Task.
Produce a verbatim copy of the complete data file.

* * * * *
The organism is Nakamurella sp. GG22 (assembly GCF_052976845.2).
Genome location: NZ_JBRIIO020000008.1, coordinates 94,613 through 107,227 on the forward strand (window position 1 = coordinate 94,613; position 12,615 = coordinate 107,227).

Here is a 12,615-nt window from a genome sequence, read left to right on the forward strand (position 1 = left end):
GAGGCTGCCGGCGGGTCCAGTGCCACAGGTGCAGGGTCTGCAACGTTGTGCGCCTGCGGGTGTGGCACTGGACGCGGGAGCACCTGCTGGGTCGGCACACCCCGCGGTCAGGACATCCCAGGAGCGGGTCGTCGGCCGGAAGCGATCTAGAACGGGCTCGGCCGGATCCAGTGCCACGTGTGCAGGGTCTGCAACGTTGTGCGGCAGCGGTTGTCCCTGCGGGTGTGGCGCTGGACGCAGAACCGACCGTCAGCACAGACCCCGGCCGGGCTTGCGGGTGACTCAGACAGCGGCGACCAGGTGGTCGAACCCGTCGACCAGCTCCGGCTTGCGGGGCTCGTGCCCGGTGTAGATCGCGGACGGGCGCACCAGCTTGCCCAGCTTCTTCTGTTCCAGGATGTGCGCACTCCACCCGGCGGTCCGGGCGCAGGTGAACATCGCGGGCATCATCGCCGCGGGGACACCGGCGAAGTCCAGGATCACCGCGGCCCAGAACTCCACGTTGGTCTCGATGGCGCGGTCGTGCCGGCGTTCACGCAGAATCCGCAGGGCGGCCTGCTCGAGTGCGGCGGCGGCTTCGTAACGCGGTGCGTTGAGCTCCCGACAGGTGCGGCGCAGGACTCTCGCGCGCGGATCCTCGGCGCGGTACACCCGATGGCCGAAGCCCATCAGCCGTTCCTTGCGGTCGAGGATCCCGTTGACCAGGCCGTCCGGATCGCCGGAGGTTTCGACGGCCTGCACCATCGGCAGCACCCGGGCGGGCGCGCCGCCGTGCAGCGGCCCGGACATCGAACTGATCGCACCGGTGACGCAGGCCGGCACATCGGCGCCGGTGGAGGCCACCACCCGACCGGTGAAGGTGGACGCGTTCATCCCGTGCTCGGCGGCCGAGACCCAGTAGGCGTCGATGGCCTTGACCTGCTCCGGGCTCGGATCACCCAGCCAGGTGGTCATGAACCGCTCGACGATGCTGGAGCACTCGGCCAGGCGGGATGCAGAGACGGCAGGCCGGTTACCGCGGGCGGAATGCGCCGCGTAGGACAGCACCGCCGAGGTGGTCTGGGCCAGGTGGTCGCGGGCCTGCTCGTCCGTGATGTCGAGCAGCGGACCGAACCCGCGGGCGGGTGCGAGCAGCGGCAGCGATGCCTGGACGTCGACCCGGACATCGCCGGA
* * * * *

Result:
The organism is Nakamurella sp. GG22 (assembly GCF_052976845.2).
Genome location: NZ_JBRIIO020000008.1, coordinates 94,613 through 107,227 on the forward strand (window position 1 = coordinate 94,613; position 12,615 = coordinate 107,227).

Here is a 12,615-nt window from a genome sequence, read left to right on the forward strand (position 1 = left end):
GAGGCTGCCGGCGGGTCCAGTGCCACAGGTGCAGGGTCTGCAACGTTGTGCGCCTGCGGGTGTGGCACTGGACGCGGGAGCACCTGCTGGGTCGGCACACCCCGCGGTCAGGACATCCCAGGAGCGGGTCGTCGGCCGGAAGCGATCTAGAACGGGCTCGGCCGGATCCAGTGCCACGTGTGCAGGGTCTGCAACGTTGTGCGGCAGCGGTTGTCCCTGCGGGTGTGGCGCTGGACGCAGAACCGACCGTCAGCACAGACCCCGGCCGGGCTTGCGGGTGACTCAGACAGCGGCGACCAGGTGGTCGAACCCGTCGACCAGCTCCGGCTTGCGGGGCTCGTGCCCGGTGTAGATCGCGGACGGGCGCACCAGCTTGCCCAGCTTCTTCTGTTCCAGGATGTGCGCACTCCACCCGGCGGTCCGGGCGCAGGTGAACATCGCGGGCATCATCGCCGCGGGGACACCGGCGAAGTCCAGGATCACCGCGGCCCAGAACTCCACGTTGGTCTCGATGGCGCGGTCGTGCCGGCGTTCACGCAGAATCCGCAGGGCGGCCTGCTCGAGTGCGGCGGCGGCTTCGTAACGCGGTGCGTTGAGCTCCCGACAGGTGCGGCGCAGGACTCTCGCGCGCGGATCCTCGGCGCGGTACACCCGATGGCCGAAGCCCATCAGCCGTTCCTTGCGGTCGAGGATCCCGTTGACCAGGCCGTCCGGATCGCCGGAGGTTTCGACGGCCTGCACCATCGGCAGCACCCGGGCGGGCGCGCCGCCGTGCAGCGGCCCGGACATCGAACTGATCGCACCGGTGACGCAGGCCGGCACATCGGCGCCGGTGGAGGCCACCACCCGACCGGTGAAGGTGGACGCGTTCATCCCGTGCTCGGCGGCCGAGACCCAGTAGGCGTCGATGGCCTTGACCTGCTCCGGGCTCGGATCACCCAGCCAGGTGGTCATGAACCGCTCGACGATGCTGGAGCACTCGGCCAGGCGGGATGCAGAGACGGCAGGCCGGTTACCGCGGGCGGAATGCGCCGCGTAGGACAGCACCGCCGAGGTGGTCTGGGCCAGGTGGTCGCGGGCCTGCTCGTCCGTGATGTCGAGCAGCGGACCGAACCCGCGGGCGGGTGCGAGCAGCGGCAGCGATGCCTGGACGTCGACCCGGACATCGCCGGA